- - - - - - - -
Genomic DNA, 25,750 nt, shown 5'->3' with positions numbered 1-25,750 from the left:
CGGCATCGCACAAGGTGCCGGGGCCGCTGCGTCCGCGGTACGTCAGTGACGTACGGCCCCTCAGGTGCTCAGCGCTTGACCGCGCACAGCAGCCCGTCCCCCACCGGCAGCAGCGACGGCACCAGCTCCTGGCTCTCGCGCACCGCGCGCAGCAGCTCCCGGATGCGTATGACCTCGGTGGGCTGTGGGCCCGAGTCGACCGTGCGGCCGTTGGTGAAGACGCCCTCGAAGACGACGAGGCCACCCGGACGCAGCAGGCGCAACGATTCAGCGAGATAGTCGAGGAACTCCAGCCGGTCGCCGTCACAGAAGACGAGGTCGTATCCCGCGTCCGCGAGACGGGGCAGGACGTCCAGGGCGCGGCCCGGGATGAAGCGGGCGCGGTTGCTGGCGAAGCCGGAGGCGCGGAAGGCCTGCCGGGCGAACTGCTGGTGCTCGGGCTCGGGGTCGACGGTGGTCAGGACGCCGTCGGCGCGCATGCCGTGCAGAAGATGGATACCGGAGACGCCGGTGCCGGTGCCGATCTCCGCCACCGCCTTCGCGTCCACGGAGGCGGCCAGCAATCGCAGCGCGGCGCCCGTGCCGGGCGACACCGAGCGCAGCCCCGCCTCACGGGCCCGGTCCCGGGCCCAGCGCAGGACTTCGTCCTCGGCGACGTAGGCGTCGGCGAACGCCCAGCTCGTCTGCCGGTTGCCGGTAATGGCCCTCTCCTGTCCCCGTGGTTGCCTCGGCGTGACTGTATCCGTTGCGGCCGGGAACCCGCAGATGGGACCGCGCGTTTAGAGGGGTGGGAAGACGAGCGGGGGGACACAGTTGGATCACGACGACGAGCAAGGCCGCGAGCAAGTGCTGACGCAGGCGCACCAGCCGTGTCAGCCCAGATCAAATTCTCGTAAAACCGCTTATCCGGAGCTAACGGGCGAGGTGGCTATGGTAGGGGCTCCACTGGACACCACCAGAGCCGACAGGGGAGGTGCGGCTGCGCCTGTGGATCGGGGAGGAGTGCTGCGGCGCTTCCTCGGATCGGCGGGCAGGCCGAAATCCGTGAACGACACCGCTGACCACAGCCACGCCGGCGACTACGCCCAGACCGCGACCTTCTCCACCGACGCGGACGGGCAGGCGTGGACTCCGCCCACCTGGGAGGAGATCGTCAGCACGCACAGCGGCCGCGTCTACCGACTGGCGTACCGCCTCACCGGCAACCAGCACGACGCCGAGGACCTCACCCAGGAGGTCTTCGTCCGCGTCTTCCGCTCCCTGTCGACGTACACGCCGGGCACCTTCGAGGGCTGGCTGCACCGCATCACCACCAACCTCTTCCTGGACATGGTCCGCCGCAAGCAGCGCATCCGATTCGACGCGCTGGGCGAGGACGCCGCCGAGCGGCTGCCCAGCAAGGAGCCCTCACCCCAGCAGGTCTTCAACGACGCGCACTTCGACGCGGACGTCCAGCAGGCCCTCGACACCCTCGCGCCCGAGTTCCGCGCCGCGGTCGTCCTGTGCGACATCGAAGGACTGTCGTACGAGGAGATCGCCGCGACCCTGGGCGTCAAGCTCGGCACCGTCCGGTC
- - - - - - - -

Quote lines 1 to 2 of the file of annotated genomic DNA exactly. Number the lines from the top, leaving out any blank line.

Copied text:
Genomic DNA, 25,750 nt, shown 5'->3' with positions numbered 1-25,750 from the left:
CGGCATCGCACAAGGTGCCGGGGCCGCTGCGTCCGCGGTACGTCAGTGACGTACGGCCCCTCAGGTGCTCAGCGCTTGACCGCGCACAGCAGCCCGTCCCCCACCGGCAGCAGCGACGGCACCAGCTCCTGGCTCTCGCGCACCGCGCGCAGCAGCTCCCGGATGCGTATGACCTCGGTGGGCTGTGGGCCCGAGTCGACCGTGCGGCCGTTGGTGAAGACGCCCTCGAAGACGACGAGGCCACCCGGACGCAGCAGGCGCAACGATTCAGCGAGATAGTCGAGGAACTCCAGCCGGTCGCCGTCACAGAAGACGAGGTCGTATCCCGCGTCCGCGAGACGGGGCAGGACGTCCAGGGCGCGGCCCGGGATGAAGCGGGCGCGGTTGCTGGCGAAGCCGGAGGCGCGGAAGGCCTGCCGGGCGAACTGCTGGTGCTCGGGCTCGGGGTCGACGGTGGTCAGGACGCCGTCGGCGCGCATGCCGTGCAGAAGATGGATACCGGAGACGCCGGTGCCGGTGCCGATCTCCGCCACCGCCTTCGCGTCCACGGAGGCGGCCAGCAATCGCAGCGCGGCGCCCGTGCCGGGCGACACCGAGCGCAGCCCCGCCTCACGGGCCCGGTCCCGGGCCCAGCGCAGGACTTCGTCCTCGGCGACGTAGGCGTCGGCGAACGCCCAGCTCGTCTGCCGGTTGCCGGTAATGGCCCTCTCCTGTCCCCGTGGTTGCCTCGGCGTGACTGTATCCGTTGCGGCCGGGAACCCGCAGATGGGACCGCGCGTTTAGAGGGGTGGGAAGACGAGCGGGGGGACACAGTTGGATCACGACGACGAGCAAGGCCGCGAGCAAGTGCTGACGCAGGCGCACCAGCCGTGTCAGCCCAGATCAAATTCTCGTAAAACCGCTTATCCGGAGCTAACGGGCGAGGTGGCTATGGTAGGGGCTCCACTGGACACCACCAGAGCCGACAGGGGAGGTGCGGCTGCGCCTGTGGATCGGGGAGGAGTGCTGCGGCGCTTCCTCGGATCGGCGGGCAGGCCGAAATCCGTGAACGACACCGCTGACCACAGCCACGCCGGCGACTACGCCCAGACCGCGACCTTCTCCACCGACGCGGACGGGCAGGCGTGGACTCCGCCCACCTGGGAGGAGATCGTCAGCACGCACAGCGGCCGCGTCTACCGACTGGCGTACCGCCTCACCGGCAACCAGCACGACGCCGAGGACCTCACCCAGGAGGTCTTCGTCCGCGTCTTCCGCTCCCTGTCGACGTACACGCCGGGCACCTTCGAGGGCTGGCTGCACCGCATCACCACCAACCTCTTCCTGGACATGGTCCGCCGCAAGCAGCGCATCCGATTCGACGCGCTGGGCGAGGACGCCGCCGAGCGGCTGCCCAGCAAGGAGCCCTCACCCCAGCAGGTCTTCAACGACGCGCACTTCGACGCGGACGTCCAGCAGGCCCTCGACACCCTCGCGCCCGAGTTCCGCGCCGCGGTCGTCCTGTGCGACATCGAAGGACTGTCGTACGAGGAGATCGCCGCGACCCTGGGCGTCAAGCTCGGCACCGTCCGGTC